Department of Clinical Microbiology and Parasitology, Hospital Príncipe de Asturias
(10)
Clinica di Malattie Infettive e Tropicali, Universitá di Bresci
(11)
Swiss Tropical Institute
(12)
4. Medizinische Abteilung mit Infektions-und Tropenmedizin, Kaiser-Franz-Josef-Spital der Stadt Wien
(13)
Abteilung für spezifische Prophylaxe und Tropenmedizin am Institut für Pathophysiologie, University of Vienna and Kaiser-Franz-Josef-Spital der Stadt Wien
(14)
Consulta de Medicina do Viajante, Departamento de Doenças Infecciosas, Hospital Universitário
(15)
Department of Infectious Diseases, University Hospital
(16)
Bradford Royal Infirmary, Infection and Tropical Medicine
(17)
Department of Infectious Diseases, University Hospital and Centre of Medical Parasitology, Panum Institute, University of Copenhagen

References

  1. White NJ, Nosten F, Looareesuwan S, Watkins WM, Marsh K, Snow RW, Kokwaro G, Ouma J, Hien TT, Molyneux ME, Taylor TE, Newbold CI, Ruebush II TK, Danis M, Greenwood BM, Anderson RM, Olliaro P: Averting a malaria disaster. Lancet. 1999, 353: 1965-1967. 10.1016/S0140-6736(98)07367-X.View ArticlePubMedGoogle Scholar
  2. Bjorkman A, Phillips-Howard PA: The epidemiology of drug-resistant malaria. Trans R Soc Trop Med Hyg. 1990, 84: 177-180.View ArticlePubMedGoogle Scholar
  3. Sibley CH, Hyde JE, Sims PFG, Plowe CV, Kublin JG, Mberu EK, Cowman AF, Winstanley PA, Watkins WM, Nzila AM: Pyrimethamine-sulfadoxine resistance in Plasmodium falciparum: what is next?. Trends Parasitol. 2001, 17: 582-588. 10.1016/S1471-4922(01)02085-2.View ArticlePubMedGoogle Scholar
  4. Sirawaraporn W, Yongkiettrakul S, Sirawaraporn R, Yuthavong Y, Santi DV: Plasmodium falciparum: Asparagine mutant as residue 108 of dihydrofolate reductase is an optimal antifolate-resistant single mutation. Exp Parasitol. 1997, 87: 245-252. 10.1006/expr.1997.4221.View ArticlePubMedGoogle Scholar
  5. Yuthavong Y: Basis for antifolate action and resistance in malaria. Microbes Infect. 2002, 4: 175-182. 10.1016/S1286-4579(01)01525-8.View ArticlePubMedGoogle Scholar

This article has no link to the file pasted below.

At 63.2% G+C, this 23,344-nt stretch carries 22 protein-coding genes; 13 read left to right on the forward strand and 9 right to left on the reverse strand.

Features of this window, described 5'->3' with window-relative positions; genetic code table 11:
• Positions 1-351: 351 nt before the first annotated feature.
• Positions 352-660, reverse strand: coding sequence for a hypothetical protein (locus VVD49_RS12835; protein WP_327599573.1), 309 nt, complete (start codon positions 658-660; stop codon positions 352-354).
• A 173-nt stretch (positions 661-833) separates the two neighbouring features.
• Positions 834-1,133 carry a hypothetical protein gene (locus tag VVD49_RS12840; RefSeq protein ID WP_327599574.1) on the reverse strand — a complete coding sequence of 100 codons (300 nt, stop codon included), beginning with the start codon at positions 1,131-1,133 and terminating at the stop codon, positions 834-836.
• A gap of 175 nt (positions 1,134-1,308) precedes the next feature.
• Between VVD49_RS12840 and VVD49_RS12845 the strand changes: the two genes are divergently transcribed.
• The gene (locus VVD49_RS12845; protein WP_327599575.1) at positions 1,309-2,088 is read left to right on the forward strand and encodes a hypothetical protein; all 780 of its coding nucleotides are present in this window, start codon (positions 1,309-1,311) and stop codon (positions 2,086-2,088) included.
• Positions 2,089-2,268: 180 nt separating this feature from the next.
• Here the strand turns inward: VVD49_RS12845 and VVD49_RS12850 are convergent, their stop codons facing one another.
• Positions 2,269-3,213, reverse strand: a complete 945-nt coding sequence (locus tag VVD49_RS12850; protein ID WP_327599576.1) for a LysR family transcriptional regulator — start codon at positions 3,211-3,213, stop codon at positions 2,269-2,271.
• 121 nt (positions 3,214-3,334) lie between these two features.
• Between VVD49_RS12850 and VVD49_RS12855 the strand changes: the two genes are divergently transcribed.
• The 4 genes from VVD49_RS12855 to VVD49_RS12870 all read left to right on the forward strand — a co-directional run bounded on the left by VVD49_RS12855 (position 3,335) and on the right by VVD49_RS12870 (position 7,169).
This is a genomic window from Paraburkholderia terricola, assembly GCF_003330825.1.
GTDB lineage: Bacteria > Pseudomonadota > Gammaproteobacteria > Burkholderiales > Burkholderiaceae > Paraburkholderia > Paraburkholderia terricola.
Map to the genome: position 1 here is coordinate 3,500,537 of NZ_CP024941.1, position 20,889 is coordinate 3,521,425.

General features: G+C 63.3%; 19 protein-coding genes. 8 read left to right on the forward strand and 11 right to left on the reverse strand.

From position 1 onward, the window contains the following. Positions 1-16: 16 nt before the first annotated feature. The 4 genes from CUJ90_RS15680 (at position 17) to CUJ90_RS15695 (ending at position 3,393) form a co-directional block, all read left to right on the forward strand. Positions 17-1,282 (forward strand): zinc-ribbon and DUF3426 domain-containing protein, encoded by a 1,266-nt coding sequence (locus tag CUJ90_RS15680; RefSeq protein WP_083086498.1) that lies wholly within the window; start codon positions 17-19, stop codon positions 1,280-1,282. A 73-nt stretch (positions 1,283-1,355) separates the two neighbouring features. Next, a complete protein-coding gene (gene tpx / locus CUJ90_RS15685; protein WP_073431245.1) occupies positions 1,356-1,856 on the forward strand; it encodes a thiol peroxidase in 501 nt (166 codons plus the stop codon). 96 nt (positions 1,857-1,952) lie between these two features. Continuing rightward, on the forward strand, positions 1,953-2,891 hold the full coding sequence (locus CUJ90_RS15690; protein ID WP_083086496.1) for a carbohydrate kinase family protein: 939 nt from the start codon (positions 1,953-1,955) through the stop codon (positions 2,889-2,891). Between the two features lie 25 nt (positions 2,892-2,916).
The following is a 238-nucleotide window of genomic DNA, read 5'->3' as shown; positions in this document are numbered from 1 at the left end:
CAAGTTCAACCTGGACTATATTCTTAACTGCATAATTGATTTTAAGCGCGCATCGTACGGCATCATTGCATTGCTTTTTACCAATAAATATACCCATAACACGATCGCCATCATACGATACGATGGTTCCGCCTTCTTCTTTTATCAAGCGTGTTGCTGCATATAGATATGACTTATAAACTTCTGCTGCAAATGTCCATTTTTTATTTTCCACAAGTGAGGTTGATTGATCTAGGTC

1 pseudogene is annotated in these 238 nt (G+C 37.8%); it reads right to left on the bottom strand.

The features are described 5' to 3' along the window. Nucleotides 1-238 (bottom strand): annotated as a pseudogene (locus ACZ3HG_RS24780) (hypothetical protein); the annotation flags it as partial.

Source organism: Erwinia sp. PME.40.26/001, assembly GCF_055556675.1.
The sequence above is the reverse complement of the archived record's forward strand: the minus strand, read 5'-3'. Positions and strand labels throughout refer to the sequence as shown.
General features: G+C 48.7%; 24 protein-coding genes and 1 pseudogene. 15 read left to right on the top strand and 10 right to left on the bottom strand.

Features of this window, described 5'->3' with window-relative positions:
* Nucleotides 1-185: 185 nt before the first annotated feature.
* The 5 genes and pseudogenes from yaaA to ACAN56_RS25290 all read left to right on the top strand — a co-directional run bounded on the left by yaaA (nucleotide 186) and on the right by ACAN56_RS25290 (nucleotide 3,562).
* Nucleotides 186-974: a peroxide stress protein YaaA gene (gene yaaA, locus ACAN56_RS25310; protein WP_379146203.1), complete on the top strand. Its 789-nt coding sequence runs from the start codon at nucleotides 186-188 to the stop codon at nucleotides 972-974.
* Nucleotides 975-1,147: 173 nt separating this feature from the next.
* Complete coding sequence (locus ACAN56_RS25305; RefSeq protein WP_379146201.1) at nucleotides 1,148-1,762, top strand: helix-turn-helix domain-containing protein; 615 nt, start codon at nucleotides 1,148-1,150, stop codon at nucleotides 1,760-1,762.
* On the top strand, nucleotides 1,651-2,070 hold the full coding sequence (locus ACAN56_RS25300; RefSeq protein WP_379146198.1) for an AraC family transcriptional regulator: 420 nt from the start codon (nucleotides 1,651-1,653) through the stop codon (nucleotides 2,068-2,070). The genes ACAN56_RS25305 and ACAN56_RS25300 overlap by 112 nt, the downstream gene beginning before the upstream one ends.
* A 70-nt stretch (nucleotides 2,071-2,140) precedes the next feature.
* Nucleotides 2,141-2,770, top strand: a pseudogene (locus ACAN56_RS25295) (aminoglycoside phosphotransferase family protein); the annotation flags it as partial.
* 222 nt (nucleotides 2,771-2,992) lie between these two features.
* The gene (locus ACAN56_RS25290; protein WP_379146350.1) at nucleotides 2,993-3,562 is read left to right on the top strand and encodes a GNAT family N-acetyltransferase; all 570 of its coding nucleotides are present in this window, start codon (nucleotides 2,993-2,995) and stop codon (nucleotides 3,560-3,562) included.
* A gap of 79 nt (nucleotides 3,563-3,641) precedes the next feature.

6. Plowe CV, Kublin JG, Doumbo OK: P. falciparum dihydrofolate reductase and dihydropteroate synthase mutations: epidemiology and the role in clinical resistance to antifolates. Drug Resist Updat. 1998, 1: 389-396.View ArticlePubMedGoogle Scholar
  7. Nzila-Mounda A, Mberu EK, Sibley CH, Plowe CV, Winstanley PA, Watkins WM: Kenyan Plasmodium falciparum field isolates: correlation between pyrimethamine and chlorcycloguanil activity in vitro and point mutations in the dihydrofolate reductase gene. Antimicrob Agents Chemother. 1998, 42: 164-169.PubMed CentralPubMedGoogle Scholar
  8. Wilairatana P, Kyle DE, Looareesuwan S, Chinwongprom K, Amradee S, White NJ, Watkins WM: Poor efficacy of antimalarial biguanide-dapsone combinations in the treatment of acute, uncomplicated falciparum malaria in Thailand. Ann Trop Med Parasitol. 1997, 91: 125-132. 10.1080/00034989760662.View ArticlePubMedGoogle Scholar
  9. Basco LK, Eldin de Pecoulas P, Wilson CM, Le Bras J, Mazabraud A: Point mutations in the dihydrofolate reductase-thymidylate synthase gene and pyrimethamine and cycloguanil resistance in Plasmodium falciparum. Mol Biochem Parasitol. 1995, 69: 135-138. 10.1016/0166-6851(94)00207-4.View ArticlePubMedGoogle Scholar